The World Health Organization was once implacably opposed to harm reduction related to drug use, instead preaching abstinence as the only policy approach. It was steadfastly resistant to the practice of needle/syringe exchange programs to reduce infection. Today, the WHO website has a page extolling these programs’ benefits to public health. It states, “the risk of transmission of HIV is mainly linked to the injection of drugs.” Yet, the WHO once not only dismissed needle/syringe programs to control HIV but campaigned against them.

Political and cultural realities forced the WHO to drop its ideological objections to needle exchanges. However, it is repeating previous mistakes by stubbornly refusing to embrace less harmful nicotine products that have shown a potential to reduce the toll of 8 million deaths yearly from combustible tobacco use. Embracing and promulgating tobacco harm reduction is less controversial than needle exchange and could save more lives.

It was right to change course on the drugs policy. The WHO must (and arguably will have to) do so again with tobacco harm reduction, preferably sooner rather than later.

In the 1990s, the WHO attempted to stifle discussion of harm reduction despite HIV being rife in many parts of the world. Alex Wodak , former president of the International Harm Reduction Association (IHRA), recalls how the WHO worked to undermine its 1997 conference in Geneva while HIV was out of control in Sub-Saharan Africa.

“The WHO sent a memo to its Geneva staff saying they were not to attend the IHRA conference,” a tactic now used toward conferences to discuss tobacco harm reduction. “We were the ones going to low- and middle-income countries begging them to start needle/syringe programs and other harm reduction interventions. We were doing the WHO’s work for them.”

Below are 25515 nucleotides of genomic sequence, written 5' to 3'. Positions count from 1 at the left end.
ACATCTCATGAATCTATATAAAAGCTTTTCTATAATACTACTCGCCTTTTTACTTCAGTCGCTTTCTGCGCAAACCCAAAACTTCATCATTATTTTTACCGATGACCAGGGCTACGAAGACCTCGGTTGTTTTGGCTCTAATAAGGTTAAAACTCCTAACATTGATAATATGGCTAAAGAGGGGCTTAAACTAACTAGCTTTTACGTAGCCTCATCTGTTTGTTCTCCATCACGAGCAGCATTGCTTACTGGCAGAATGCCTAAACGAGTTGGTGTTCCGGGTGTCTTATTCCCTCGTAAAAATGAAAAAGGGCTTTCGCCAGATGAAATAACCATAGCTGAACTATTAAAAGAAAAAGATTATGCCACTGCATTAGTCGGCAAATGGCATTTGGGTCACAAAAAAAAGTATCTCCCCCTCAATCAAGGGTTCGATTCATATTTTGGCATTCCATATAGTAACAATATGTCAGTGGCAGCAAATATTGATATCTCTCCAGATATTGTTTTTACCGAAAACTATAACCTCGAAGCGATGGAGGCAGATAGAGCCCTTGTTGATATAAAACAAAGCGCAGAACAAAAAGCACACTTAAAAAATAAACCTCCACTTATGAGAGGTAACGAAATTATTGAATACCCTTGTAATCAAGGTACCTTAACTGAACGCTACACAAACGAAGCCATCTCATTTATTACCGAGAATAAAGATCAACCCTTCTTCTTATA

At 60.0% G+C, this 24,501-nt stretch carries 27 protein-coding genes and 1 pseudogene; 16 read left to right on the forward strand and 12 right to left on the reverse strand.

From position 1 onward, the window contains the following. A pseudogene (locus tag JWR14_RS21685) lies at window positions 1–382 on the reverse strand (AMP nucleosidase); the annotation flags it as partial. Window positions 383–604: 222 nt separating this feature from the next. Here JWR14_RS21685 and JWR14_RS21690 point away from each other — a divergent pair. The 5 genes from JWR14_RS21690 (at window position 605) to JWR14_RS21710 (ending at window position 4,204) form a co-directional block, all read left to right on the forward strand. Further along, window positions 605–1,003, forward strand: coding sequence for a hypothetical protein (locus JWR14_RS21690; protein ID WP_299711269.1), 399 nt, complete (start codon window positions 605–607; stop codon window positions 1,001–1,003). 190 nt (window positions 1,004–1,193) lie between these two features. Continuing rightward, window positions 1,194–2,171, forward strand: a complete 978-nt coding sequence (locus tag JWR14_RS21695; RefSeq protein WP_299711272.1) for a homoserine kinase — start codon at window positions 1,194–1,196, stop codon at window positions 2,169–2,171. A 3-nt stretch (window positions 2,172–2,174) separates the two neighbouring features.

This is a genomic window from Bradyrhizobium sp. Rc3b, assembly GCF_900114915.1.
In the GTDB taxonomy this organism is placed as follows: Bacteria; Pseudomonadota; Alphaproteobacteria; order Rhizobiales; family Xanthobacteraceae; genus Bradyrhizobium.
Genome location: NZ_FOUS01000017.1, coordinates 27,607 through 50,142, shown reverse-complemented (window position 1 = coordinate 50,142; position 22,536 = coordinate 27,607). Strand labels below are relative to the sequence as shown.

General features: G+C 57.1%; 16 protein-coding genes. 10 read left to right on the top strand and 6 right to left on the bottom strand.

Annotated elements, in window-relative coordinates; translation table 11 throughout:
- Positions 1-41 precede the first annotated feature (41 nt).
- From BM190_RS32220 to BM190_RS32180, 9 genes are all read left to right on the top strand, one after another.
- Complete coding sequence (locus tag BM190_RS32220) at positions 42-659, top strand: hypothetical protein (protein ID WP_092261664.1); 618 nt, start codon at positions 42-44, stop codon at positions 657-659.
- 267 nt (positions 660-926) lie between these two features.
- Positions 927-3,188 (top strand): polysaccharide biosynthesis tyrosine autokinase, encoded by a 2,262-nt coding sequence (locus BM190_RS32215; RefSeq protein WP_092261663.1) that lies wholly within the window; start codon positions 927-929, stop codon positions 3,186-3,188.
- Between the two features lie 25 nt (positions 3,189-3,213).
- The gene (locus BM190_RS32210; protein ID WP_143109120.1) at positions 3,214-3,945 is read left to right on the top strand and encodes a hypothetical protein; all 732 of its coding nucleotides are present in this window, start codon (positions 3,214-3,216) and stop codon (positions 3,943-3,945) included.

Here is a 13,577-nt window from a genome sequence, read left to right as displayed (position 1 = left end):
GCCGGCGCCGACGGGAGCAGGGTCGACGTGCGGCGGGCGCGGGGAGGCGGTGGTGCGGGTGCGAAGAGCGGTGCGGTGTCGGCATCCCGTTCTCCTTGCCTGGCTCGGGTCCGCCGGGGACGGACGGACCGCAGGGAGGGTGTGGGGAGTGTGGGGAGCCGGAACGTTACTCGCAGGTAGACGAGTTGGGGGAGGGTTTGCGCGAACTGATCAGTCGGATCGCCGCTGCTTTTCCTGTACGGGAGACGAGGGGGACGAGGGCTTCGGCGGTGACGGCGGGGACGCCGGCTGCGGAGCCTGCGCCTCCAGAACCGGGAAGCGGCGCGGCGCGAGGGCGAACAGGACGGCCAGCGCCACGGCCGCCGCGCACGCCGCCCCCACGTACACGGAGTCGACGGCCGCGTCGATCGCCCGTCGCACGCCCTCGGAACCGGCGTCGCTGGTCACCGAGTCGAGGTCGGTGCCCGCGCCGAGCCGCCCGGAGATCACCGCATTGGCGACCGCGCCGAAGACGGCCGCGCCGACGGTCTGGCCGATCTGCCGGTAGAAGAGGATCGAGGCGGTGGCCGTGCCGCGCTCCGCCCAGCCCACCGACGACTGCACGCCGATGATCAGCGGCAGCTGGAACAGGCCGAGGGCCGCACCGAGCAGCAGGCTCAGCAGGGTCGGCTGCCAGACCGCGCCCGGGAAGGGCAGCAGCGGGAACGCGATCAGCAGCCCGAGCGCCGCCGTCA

Wodak describes how, with half of the world’s population in Asia at high risk, HIV becoming established there “was the nightmare we all feared most.” Because of this, he “was always confident that WHO would have to accept harm reduction because the costs of ignoring it were so colossal.”

Real-life threats meant the WHO had to abandon its moral stance and switch to supporting needle/syringe programs and harm reduction. The policy has been successful.

Sadly, the WHO is repeating the same mistakes it made on drug policy by rejecting tobacco harm reduction on ideological grounds. The same organization that recognizes the health, social and economic benefits of policies to reduce harm from drug use is now driving an anti-nicotine, prohibitionist approach against tobacco harm reduction, with consumers excluded from any policy discussion.

The WHO notes “that there will always be people who continue to use drugs, either temporarily or forever,” but seems unable to concede that the same is true of nicotine, which has been used by humans for millennia.

Unfortunately, much of the opposition boils down to money and self-interest. Entire careers have been dedicated to tobacco control and the destruction of the tobacco industry. The funding and power of numerous groups and the WHO tobacco control operation are threatened by reduced risk products such as vaping, heated tobacco and nicotine pouches, which consumers can buy themselves.

However, arguments and evidence favoring tobacco harm reduction for public health are becoming impossible to ignore. Tobacco harm reduction opponents often use contrived, flimsy or asinine arguments such as the discredited gateway theory that vaping leads to youth smoking, wrongly attributing lung injury deaths to nicotine vaping, and the myth that vaping causes popcorn lung.

Switching from combustible cigarettes to safer nicotine products is a better prospect for many of the world’s 1.1 billion people who smoke than stopping nicotine use.

Business pressures also drive change. In just a few years, safer nicotine products account for 30 percent of tobacco company Philip Morris International’s revenue. The world’s biggest cigarette manufacturer, the Chinese National Tobacco Co., owns many tobacco harm reduction patents. It will not be long before it monetizes its investments.

Opponents of tobacco harm reduction are gambling on overcoming fast-growing evidence in favor of safer nicotine, eradicating a psychoactive substance for the first time in history, and hoping to resist powerful market forces.

The WHO had to admit defeat with its prurient objections to reducing drug harm. It is time for the agency to learn from the past and do the same with alternatives to smoking.